5. Rabies Titer Test * – All dogs entering Abu Dhabi must be tested for rabies no later than 14 days before the planned travel date. ( Only from specific
  6. Parasite check - All pets travelling to Abu Dhabi must receive preventive treatments against internal and external parasites in the 14 days before travel by an authorised and competent vet.
  7. Health Check – A Health Check by a veterinarian is mandatory in order to obtain permissions to enter Abu Dhabi.
  8. Pet Passport – This document verifies that the puppy is fully healthy and up-to-date on their vaccinations.


* The United Arab Emirates classifies all countries into two rabies categories:
  • Low-risk countries: Albania, Andorra, Australia, Austria, Bahamas, Bahrain, Barbados, Belgium, Bulgaria, Croatia, Cyprus, Czech Republic, Denmark, Estonia, Falkland Island, Fiji, Finland, French Polynesia, Germany, Greece, Hong Kong, Iceland, Ireland, Italy, Jamaica, Japan, South Korea, Kuwait, Latvia, Liechtenstein, Maldives, Malta, Marshall Islands, Mauritius, Micronesia, Montenegro, New Caledonia, New Zealand, Palau, Portugal, San Marino, Seychelles, Singapore, Slovakia, Slovenia, Spain, Suriname, Sweden, Switzerland, The Netherlands, UK, and Vanuatu.
  • High-risk countries: All other countries are considered high-risk countries.
** Only for puppies from high-risk countries
Travel Requirements

The following is needed to bring a puppy into Hong Kong:


  1. All dogs entering Hong Kong must be at least 3 months old.
  2. Microchip – All dogs entering and residing in Hong Kong must be equipped with either a 9 or 15-digit microchip.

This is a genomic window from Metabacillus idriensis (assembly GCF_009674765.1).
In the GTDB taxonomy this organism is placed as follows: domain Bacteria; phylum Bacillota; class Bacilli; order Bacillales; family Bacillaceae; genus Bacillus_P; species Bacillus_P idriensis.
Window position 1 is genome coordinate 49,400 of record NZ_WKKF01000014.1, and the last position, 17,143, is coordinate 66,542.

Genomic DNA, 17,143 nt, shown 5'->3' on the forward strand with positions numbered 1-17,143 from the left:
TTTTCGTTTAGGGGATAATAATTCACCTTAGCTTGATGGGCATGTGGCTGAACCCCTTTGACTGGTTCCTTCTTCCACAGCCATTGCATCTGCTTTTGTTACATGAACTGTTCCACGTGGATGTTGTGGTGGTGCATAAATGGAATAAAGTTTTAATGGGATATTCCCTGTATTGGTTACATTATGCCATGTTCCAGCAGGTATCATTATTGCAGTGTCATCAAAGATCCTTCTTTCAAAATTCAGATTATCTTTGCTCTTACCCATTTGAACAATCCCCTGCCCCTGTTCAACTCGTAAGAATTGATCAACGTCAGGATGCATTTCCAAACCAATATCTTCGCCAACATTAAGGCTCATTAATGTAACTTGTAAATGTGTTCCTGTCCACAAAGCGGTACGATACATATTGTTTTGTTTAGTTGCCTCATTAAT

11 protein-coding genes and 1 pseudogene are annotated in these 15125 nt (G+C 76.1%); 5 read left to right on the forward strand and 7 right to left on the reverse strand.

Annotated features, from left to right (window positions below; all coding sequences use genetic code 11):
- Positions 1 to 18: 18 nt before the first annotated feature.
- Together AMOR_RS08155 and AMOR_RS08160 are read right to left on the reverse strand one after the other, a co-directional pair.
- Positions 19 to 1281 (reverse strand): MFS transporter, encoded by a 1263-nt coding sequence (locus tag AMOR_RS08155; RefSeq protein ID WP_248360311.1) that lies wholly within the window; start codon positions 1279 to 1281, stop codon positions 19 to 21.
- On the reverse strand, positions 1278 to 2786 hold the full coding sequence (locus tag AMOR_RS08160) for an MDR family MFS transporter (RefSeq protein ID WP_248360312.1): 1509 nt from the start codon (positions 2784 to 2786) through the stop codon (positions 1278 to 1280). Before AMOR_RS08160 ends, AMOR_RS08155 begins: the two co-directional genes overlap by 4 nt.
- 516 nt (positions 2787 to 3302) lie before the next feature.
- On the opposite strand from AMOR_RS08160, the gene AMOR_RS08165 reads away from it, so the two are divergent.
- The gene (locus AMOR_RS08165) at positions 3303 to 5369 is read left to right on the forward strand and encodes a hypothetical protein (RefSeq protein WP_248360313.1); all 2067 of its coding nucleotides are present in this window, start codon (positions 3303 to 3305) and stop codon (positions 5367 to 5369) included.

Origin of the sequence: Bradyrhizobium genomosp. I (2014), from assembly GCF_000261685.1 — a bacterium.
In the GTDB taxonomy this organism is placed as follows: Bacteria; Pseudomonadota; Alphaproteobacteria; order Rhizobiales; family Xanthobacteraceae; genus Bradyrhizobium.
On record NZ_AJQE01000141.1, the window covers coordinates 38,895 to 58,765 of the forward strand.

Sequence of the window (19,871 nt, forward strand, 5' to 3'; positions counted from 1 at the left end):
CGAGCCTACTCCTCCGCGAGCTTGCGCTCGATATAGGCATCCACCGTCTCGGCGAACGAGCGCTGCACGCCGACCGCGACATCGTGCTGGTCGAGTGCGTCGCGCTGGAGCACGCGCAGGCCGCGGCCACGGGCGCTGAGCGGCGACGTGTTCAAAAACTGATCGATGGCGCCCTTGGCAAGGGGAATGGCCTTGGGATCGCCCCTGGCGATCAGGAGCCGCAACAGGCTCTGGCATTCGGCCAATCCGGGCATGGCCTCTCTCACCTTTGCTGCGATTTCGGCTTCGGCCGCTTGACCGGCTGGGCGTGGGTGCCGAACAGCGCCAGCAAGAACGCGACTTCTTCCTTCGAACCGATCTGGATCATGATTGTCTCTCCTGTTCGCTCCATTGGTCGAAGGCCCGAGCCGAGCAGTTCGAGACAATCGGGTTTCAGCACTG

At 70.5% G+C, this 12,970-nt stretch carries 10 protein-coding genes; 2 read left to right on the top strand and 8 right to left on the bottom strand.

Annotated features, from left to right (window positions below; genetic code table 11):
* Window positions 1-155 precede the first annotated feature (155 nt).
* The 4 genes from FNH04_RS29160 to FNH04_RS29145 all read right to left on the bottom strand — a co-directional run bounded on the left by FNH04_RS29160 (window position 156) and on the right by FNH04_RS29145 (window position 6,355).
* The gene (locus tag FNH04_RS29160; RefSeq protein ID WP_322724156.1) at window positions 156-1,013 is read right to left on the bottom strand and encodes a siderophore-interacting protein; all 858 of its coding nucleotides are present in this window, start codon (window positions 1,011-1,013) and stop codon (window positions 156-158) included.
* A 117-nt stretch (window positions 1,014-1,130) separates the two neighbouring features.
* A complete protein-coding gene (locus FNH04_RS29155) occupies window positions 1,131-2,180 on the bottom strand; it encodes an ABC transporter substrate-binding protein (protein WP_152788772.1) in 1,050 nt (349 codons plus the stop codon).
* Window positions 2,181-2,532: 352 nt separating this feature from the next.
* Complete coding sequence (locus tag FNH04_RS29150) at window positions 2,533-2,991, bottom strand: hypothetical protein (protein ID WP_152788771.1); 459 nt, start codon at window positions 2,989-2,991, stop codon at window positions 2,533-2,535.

3. Import Permit – All dogs entering Hong Kong must be equipped with a Special Permit from the Agriculture, Fisheries and Conservation Department. Valid for up to 6 months.
  4. Vaccinations* – Depending on the country of origin, your pet might need a rabies shot on top of all the age appropriate vaccinations. Hong Kong specific vaccinations: Canine distemper, infectious canine hepatitis, canine parvovirus and rabies.
  5. Health Check – A Health Check by a veterinarian is mandatory in order to obtain permissions to enter Hong Kong.
  6. Pet Passport – This document verifies that the puppy is fully healthy and up-to-date on their vaccinations.
  7. Captain’s Affidavit – Document to be provided by the airline personnel confirming that your dog has not left its crate or interacted with other pets at any point during the journey.


* Hong Kong classifies countries into 3 groups. Vaccinations against rabies are only required from Groups 2 & 3.